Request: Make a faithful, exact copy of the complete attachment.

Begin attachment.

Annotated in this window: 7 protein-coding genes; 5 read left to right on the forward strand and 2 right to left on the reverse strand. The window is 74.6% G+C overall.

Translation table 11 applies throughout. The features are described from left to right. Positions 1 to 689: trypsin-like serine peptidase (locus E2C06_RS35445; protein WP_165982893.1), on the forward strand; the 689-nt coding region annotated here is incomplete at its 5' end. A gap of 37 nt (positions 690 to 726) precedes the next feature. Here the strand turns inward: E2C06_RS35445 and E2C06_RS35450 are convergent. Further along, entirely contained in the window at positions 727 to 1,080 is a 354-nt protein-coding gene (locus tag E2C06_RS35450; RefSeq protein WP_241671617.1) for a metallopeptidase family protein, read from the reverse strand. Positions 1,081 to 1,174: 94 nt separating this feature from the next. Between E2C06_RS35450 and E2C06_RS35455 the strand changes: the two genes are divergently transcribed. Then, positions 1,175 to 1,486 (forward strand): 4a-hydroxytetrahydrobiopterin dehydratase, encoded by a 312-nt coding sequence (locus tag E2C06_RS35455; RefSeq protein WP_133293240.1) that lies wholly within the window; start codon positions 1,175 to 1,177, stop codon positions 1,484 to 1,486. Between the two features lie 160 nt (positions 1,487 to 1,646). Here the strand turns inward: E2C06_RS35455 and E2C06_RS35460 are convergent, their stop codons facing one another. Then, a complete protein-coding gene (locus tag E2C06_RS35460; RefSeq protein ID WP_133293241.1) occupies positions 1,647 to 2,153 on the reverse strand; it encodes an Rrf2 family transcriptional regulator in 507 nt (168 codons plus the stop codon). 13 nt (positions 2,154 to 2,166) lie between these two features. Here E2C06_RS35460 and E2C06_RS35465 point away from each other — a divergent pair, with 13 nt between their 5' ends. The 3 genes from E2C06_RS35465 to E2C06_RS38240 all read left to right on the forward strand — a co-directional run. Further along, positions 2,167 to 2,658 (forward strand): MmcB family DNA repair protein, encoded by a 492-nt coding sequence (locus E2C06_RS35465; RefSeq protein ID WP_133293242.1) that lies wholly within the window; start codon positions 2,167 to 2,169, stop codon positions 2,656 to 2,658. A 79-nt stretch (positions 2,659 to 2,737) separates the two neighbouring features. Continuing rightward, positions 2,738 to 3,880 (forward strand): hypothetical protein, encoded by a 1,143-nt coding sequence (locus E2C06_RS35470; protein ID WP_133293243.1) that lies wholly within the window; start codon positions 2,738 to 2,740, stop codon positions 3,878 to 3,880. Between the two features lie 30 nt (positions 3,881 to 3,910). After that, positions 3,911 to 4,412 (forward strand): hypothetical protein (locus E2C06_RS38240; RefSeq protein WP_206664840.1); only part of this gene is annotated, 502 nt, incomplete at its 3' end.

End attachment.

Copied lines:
Annotated in this window: 7 protein-coding genes; 5 read left to right on the forward strand and 2 right to left on the reverse strand. The window is 74.6% G+C overall.

Translation table 11 applies throughout. The features are described from left to right. Positions 1 to 689: trypsin-like serine peptidase (locus E2C06_RS35445; protein WP_165982893.1), on the forward strand; the 689-nt coding region annotated here is incomplete at its 5' end. A gap of 37 nt (positions 690 to 726) precedes the next feature. Here the strand turns inward: E2C06_RS35445 and E2C06_RS35450 are convergent. Further along, entirely contained in the window at positions 727 to 1,080 is a 354-nt protein-coding gene (locus tag E2C06_RS35450; RefSeq protein WP_241671617.1) for a metallopeptidase family protein, read from the reverse strand. Positions 1,081 to 1,174: 94 nt separating this feature from the next. Between E2C06_RS35450 and E2C06_RS35455 the strand changes: the two genes are divergently transcribed. Then, positions 1,175 to 1,486 (forward strand): 4a-hydroxytetrahydrobiopterin dehydratase, encoded by a 312-nt coding sequence (locus tag E2C06_RS35455; RefSeq protein WP_133293240.1) that lies wholly within the window; start codon positions 1,175 to 1,177, stop codon positions 1,484 to 1,486. Between the two features lie 160 nt (positions 1,487 to 1,646). Here the strand turns inward: E2C06_RS35455 and E2C06_RS35460 are convergent, their stop codons facing one another. Then, a complete protein-coding gene (locus tag E2C06_RS35460; RefSeq protein ID WP_133293241.1) occupies positions 1,647 to 2,153 on the reverse strand; it encodes an Rrf2 family transcriptional regulator in 507 nt (168 codons plus the stop codon). 13 nt (positions 2,154 to 2,166) lie between these two features. Here E2C06_RS35460 and E2C06_RS35465 point away from each other — a divergent pair, with 13 nt between their 5' ends. The 3 genes from E2C06_RS35465 to E2C06_RS38240 all read left to right on the forward strand — a co-directional run. Further along, positions 2,167 to 2,658 (forward strand): MmcB family DNA repair protein, encoded by a 492-nt coding sequence (locus E2C06_RS35465; RefSeq protein ID WP_133293242.1) that lies wholly within the window; start codon positions 2,167 to 2,169, stop codon positions 2,656 to 2,658. A 79-nt stretch (positions 2,659 to 2,737) separates the two neighbouring features. Continuing rightward, positions 2,738 to 3,880 (forward strand): hypothetical protein, encoded by a 1,143-nt coding sequence (locus E2C06_RS35470; protein ID WP_133293243.1) that lies wholly within the window; start codon positions 2,738 to 2,740, stop codon positions 3,878 to 3,880. Between the two features lie 30 nt (positions 3,881 to 3,910). After that, positions 3,911 to 4,412 (forward strand): hypothetical protein (locus E2C06_RS38240; RefSeq protein WP_206664840.1); only part of this gene is annotated, 502 nt, incomplete at its 3' end.